|28th August 2011|
Increasing Import of Gas Impacting Security of Supply
Excellent report on prospects for 2025 from Oxford Institute for Energy Studies
A well written report by Howard Rogers  challenges the optimistic perspectives of the White Papers on the future UK energy supply.
The supply of gas is the common thread in the report with seasonal variations and storage facilities as key issues.
Between 1970 and 2000 the gas supply system was established and developed to cover about 40% of the primary energy consumption in the UK. In 2000 the country was self-sufficient in gas. Seasonal variation was included in the supply contracts or absorbed by depleted gas fields. The need for onshore storage facilities was modest.
A decade of increasing vulnerability
The enlargement of the storage facilities has so far been prevented by practical and finacial problems. The energy supply for the UK has become vulnerable and should give rise to concern.
Howard Rogers discusses the background of this development. He concludes that 'the 2000s decade does provide a useful suite of examples to illustrate the extent to which the UK gas market has become increasingly impacted by unforeseen events, some occurring on the other side of the globe'.
Scenarios for the future gas supply
Two scenarios are introduced. In accordance with the basic rules of scenario planning they are given characteristic names: 'LNG Rules the Waves' and 'Russia Fills the Gap'. The background of this choice is the considerable uncertainty on the progress of the large LNG projects.
Different national strategies could be applied for these scenarios. Essential conditions are determined already. Howard Rogers has put special emphasis on the significance of the gas storage capacity. For each of the two scenarios, the impact of three levels of future UK seasonal storage was explored: 5.7 billion m³ (7% of annual consumption), 10.7 billion m³ (13% of annual consumption) and 13.7 billion m³ (16% of annual consumption).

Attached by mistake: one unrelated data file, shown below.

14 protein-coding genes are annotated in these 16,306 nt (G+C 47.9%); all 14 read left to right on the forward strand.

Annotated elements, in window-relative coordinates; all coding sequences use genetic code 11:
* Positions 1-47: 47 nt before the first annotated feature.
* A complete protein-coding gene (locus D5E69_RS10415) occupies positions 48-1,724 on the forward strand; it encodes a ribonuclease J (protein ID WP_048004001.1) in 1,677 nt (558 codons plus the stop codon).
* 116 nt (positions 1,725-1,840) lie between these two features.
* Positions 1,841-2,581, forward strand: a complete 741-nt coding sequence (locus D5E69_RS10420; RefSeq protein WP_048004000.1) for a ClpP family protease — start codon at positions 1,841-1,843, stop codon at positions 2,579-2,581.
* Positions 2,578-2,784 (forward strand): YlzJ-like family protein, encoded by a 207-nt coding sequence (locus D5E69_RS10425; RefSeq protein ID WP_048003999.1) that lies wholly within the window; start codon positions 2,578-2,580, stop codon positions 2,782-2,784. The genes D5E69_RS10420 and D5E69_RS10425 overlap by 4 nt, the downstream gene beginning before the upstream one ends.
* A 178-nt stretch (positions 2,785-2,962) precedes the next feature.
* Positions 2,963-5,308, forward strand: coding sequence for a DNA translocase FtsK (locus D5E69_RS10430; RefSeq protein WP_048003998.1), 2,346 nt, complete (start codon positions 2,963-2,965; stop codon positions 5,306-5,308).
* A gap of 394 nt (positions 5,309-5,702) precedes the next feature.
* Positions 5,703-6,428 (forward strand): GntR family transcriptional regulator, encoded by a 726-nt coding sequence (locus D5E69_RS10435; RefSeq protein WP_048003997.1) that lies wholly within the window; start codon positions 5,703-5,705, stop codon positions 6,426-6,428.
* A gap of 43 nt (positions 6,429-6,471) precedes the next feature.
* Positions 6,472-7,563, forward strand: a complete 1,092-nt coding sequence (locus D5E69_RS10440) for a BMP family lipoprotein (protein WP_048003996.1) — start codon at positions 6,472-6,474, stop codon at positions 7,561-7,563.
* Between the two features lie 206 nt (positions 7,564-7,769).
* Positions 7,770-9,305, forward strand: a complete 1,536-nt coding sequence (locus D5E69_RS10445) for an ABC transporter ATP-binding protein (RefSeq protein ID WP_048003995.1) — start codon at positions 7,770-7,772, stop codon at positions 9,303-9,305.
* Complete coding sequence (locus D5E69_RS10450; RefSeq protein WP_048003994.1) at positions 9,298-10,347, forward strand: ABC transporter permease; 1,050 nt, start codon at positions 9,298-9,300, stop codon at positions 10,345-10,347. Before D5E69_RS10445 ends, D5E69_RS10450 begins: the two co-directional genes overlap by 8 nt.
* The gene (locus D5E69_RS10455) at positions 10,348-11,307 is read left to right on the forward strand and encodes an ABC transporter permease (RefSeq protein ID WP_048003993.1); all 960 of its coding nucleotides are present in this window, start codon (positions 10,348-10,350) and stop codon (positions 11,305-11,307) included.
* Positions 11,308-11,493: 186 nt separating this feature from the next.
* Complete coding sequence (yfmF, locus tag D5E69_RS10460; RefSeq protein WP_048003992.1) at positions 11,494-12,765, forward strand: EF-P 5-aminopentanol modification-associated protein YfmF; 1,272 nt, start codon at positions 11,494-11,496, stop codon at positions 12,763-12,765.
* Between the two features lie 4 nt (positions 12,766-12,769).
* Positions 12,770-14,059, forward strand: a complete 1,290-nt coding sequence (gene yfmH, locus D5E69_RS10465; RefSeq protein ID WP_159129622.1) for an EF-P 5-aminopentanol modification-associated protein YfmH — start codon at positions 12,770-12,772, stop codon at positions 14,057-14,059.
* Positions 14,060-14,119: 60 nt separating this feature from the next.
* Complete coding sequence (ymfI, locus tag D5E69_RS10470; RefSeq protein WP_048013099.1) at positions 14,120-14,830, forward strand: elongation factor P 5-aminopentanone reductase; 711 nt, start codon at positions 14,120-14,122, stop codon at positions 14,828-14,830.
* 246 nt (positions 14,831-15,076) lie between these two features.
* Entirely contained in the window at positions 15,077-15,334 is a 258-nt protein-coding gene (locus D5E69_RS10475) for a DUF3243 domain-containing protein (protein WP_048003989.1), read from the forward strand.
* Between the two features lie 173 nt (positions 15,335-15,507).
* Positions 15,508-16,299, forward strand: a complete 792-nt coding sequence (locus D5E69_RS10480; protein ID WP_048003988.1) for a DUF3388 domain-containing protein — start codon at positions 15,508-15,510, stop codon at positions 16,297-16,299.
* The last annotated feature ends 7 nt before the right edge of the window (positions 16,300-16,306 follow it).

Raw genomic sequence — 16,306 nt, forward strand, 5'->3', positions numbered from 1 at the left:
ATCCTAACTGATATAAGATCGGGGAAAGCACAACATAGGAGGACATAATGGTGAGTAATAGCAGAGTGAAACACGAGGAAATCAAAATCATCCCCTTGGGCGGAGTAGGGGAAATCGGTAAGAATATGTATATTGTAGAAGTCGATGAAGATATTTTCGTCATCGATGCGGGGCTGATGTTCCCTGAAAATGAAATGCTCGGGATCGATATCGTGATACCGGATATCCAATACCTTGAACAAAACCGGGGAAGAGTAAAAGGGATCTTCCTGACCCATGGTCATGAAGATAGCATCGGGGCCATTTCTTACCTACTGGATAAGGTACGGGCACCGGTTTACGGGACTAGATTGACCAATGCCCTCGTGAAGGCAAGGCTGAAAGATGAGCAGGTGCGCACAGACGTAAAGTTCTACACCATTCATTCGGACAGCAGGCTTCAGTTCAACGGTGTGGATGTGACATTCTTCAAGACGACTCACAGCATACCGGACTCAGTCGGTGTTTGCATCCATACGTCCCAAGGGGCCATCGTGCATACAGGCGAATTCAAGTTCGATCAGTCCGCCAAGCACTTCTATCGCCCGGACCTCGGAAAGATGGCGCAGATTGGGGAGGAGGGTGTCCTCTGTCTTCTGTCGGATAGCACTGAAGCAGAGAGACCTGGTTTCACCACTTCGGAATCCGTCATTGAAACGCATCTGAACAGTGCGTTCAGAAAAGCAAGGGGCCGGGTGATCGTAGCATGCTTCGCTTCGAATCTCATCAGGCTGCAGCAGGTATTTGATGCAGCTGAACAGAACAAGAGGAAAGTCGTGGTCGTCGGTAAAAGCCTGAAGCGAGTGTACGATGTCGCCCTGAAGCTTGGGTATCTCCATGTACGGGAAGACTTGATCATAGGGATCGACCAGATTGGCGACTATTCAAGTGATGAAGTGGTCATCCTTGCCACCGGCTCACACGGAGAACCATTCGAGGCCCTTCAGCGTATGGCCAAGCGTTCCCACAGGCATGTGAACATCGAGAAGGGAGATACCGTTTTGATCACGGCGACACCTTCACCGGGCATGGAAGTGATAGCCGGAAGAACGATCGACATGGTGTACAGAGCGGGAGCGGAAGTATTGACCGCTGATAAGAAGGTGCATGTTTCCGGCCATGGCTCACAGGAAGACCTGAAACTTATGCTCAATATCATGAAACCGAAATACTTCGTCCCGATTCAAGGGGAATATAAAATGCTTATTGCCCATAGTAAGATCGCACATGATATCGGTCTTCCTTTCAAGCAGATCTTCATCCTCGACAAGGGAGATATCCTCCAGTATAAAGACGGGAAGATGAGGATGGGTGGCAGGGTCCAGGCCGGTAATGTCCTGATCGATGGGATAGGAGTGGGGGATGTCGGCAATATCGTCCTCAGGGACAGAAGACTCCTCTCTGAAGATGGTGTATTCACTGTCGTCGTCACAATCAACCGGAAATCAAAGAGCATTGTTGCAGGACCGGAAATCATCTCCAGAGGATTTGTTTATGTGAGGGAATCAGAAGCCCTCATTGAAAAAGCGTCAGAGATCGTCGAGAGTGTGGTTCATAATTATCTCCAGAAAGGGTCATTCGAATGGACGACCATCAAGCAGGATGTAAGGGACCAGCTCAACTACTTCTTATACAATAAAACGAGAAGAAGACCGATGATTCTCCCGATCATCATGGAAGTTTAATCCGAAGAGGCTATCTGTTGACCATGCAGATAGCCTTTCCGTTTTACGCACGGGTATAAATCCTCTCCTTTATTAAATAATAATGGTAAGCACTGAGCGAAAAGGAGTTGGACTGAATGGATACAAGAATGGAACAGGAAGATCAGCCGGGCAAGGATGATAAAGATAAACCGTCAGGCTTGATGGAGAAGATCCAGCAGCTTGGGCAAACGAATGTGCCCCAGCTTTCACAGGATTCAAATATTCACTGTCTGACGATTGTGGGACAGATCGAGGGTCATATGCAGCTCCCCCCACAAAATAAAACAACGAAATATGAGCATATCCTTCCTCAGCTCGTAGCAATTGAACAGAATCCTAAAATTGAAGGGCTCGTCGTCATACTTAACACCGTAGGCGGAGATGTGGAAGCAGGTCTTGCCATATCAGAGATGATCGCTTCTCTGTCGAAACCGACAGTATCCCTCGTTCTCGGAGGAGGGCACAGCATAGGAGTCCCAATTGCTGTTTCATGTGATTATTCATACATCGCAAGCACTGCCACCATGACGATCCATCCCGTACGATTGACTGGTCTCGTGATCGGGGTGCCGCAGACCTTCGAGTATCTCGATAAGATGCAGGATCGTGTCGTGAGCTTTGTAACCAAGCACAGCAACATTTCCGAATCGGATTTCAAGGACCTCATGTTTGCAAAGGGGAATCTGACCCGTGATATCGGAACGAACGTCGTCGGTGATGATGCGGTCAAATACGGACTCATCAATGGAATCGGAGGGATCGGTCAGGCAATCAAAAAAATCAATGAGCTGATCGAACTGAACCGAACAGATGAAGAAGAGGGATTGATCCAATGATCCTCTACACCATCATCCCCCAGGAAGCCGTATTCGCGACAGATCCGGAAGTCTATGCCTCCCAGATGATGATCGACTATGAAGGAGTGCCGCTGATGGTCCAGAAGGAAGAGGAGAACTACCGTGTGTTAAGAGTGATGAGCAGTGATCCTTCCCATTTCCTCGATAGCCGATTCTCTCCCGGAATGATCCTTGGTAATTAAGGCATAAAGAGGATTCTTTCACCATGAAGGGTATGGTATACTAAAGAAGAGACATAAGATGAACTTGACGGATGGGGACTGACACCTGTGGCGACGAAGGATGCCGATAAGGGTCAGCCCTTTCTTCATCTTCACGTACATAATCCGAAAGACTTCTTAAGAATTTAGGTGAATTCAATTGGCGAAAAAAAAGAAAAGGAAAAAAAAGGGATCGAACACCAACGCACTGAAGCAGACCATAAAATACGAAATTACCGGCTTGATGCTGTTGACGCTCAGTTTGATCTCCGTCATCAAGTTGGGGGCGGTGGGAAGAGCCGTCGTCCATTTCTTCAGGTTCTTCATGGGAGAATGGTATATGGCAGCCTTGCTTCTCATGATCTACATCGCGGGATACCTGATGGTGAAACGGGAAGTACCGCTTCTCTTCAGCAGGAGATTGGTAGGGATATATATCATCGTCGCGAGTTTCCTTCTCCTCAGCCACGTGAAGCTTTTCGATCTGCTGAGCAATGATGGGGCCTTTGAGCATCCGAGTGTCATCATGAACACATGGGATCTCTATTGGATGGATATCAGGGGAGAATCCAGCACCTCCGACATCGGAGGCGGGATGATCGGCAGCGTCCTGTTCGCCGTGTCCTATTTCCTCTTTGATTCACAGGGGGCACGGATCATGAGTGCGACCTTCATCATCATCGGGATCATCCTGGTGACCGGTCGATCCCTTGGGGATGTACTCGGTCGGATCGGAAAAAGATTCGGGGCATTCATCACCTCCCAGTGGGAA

Figure 2 shows the annual supply of gas in the scenario 'Russia Fills the Gap' at low storage case. The British production of gas is supposed to fall from about 60% of the consumption in 2010 to about 12% in 2025.
The chart includes supplies for Ireland and IUK exchanges. IUK (Interconnector (UK) Limited) operates the gas interconnector Bacton-Zeebrügge.
It is assumed that only LNG corresponding to 30 billion m³ can be imported in 'Russia Fills the Gap', so a similar amount must be imported by IUK. Russia is supposed to supply this amount.
The low self-sufficiency is a problem in itself. On the top of that the seasonal flexibility must be imported. Therefore Howard Rogers presents a supply pattern on a monthly basis until 2025.
In figure 3 there is only room for the extreme right side of the chart for 'Russia Fills the Gap' and low storage case. The chart shows that British gas production no longer has seasonal variations. The LNG import is also quite stable throughout the year.
The import from Norway and the IUK import follow the seasonal variations of the gas consumption. A limited contribution from the gas storages is visible.
Howard Rogers discusses if business cases for new gas storages exist in the UK. 6 other countries in the North Western Europe have about 15 billion m³ storage capacity under construction. If no additional storage facilities are established in the UK the continental gas markets and particularly German and Dutch storages must absorb the British variations.
It is equivalent to the Norwegian smoothing service to Danish and German wind power.
The economic dilemma is classical. The energy storages are supposed to reduce price variations in the market, but if the volatility becomes to low, the business case for the storages fades away.
In 2002 a fire disrupted the IUK service for a month. Howard Rogers considers it as debatable if supplies can be redirected fast enough in case of a similar future event in 'Russia Fills the Gap'.
Similarly the report discusses the vulnerability in 'LNG Rules the Waves'.